In less than a month, I’ll be in India. I never know whether to say “I’m going to India” or “I’m going back to India.” As a first-gen, my accent, clothing, and privilege of being able to have fun are American. But my name, skintone, and idiosyncratic phrases like “close the light” instead of “turn off the light” are from the other side of the world. But I’ve spent so many summers, winters, and once, an entire school year there, that India is as familiar a place to me as America is. I take ownership over India the way I do of America, even though I’m not sure I’m always allowed to. And to say I’m going back there implies that it is my home, even though it is not. Because I am Indian, but I am also not.
The last time I visited India was four years ago. It was Halloween, a holiday driven by the premise that it’s socially acceptable to be something you are not. With the right costume, you can scare or amuse people, or just confuse them.
Halloween is once a year in America, but when I’m in India, it’s everyday. During my last visit, I dressed up as an ambitious but traditional Indian girl. In costume, I worked at a flashy tech company climbing the ranks of marketing while also making time for friends and travel and the arts and exercise. In costume, I knew all the latest and classic Bollywood songs and watched movies without subtitles. In costume, I did not listen to rap music. Instead I wore a lot of dresses and never any sleeveless shirts even though it was blazing hot, because looking modest is the key to this costume, along with a small piece of gold jewelry and maybe a nose piercing (which I tried to include in my costume but mine closed years ago).
In costume I did not date, and did not ever date. I instead had equally ambitious and traditional girl friends. Through these friends or through work, I expected to meet the guy that I would marry and it would happen quickly, with less dating and more planning to get our parents to meet. Until then, I stayed in my lane, not being distracted by boys nor attending parties, and definitely not going on the apps. That wouldn’t be a convincing costume.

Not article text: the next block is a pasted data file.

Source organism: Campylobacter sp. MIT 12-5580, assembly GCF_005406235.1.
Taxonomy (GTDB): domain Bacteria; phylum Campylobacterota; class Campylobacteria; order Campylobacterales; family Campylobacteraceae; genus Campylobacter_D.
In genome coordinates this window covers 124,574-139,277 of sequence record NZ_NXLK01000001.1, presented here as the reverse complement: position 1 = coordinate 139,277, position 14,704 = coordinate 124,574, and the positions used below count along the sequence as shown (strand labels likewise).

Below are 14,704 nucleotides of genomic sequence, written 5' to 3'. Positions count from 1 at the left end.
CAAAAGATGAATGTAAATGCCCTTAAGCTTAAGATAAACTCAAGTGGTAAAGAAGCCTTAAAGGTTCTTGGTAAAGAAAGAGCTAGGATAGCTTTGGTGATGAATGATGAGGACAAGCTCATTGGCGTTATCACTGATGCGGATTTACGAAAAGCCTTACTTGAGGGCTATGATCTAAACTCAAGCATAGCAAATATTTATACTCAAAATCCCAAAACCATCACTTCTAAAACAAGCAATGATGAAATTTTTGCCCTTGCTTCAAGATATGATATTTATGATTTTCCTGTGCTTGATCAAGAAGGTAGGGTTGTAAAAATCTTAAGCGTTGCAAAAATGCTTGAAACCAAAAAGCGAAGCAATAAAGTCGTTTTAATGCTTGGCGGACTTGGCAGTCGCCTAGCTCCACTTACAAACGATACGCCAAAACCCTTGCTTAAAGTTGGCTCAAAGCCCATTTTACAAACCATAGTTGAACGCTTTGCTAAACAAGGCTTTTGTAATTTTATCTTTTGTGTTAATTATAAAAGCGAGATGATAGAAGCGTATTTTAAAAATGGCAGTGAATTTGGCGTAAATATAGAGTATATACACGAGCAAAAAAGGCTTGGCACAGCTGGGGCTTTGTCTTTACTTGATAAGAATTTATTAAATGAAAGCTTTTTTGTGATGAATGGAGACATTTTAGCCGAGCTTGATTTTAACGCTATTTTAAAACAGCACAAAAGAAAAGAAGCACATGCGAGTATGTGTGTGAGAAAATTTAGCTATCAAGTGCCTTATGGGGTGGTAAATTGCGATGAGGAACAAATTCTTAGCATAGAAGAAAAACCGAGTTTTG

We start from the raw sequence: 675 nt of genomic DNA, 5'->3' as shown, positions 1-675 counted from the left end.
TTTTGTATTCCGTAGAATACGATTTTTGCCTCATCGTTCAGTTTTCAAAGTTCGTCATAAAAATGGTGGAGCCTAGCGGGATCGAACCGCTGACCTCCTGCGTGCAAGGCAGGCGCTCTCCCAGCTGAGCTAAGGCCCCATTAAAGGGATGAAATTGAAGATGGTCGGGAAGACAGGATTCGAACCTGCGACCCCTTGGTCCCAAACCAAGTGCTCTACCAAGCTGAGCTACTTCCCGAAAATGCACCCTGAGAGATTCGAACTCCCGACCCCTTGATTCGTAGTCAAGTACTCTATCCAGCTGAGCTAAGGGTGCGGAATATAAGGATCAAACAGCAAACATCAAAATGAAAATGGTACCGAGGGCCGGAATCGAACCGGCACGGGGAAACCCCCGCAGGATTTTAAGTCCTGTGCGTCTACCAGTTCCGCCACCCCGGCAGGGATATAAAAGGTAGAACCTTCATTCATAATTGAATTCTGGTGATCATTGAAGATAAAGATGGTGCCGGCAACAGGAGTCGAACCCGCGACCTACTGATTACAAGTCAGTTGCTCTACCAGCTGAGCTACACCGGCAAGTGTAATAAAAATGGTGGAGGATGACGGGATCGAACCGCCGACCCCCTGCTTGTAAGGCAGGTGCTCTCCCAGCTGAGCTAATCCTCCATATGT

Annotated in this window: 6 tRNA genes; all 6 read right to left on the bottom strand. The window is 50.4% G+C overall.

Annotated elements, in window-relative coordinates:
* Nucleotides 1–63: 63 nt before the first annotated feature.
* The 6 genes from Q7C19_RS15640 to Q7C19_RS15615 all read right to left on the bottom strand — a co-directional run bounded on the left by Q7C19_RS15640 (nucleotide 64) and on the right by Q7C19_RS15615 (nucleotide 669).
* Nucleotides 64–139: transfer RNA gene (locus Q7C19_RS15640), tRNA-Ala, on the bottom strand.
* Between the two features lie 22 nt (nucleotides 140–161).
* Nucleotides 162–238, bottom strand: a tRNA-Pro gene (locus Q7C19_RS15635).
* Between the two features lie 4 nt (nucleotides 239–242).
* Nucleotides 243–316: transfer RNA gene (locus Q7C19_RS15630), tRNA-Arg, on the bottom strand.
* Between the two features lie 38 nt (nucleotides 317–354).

Being in India is like being at a constant Halloween party. My goal, set by the country’s customs and competitive social mores, is to amuse people’s ideas of me. What I can’t convince them of through my American accent, I am tasked with doing so through forced assimilation. And in a country of 1.3 billion people, 122 languages, 9 official religions, and 43 types of bread, it’s not an easy task.
But then again, it wasn’t an easy task for my parents to leave this country to go to one where millions of people didn’t look like them; the Southern drawled English of Louisiana didn’t sound like them; the closest temple to practice their religion was over an hour away; and the only type of affordable bread wasn’t nearly as wonderful as it claimed to be. I only need to be in costume for a couple of weeks, but they are in costume for the rest of their lives.
I made this tart to represent Halloween, India, and my relationship with the two. Upon appearance, it looks like a straightforward pumpkin pie, very on-trend for this time of year and what types of desserts we expect, or rather, believe we should expect. It’s got elements of a classic pumpkin pie as well—warm spices and a flaky crust. But when you dig in with your fork, you get something different. You taste the familiar fall aromas and the silky filling, but not from pumpkin. The truth behind this orange costumed tart is mango, bursting onto the scene with its tropical summer vibes.
I love this tart because you can’t hold any expectations towards it until you get to know it, which is hopefully what I can show friends and family in India this time around when I visit. What you see is not what you get, and that’s okay, because what you get ends up being even better.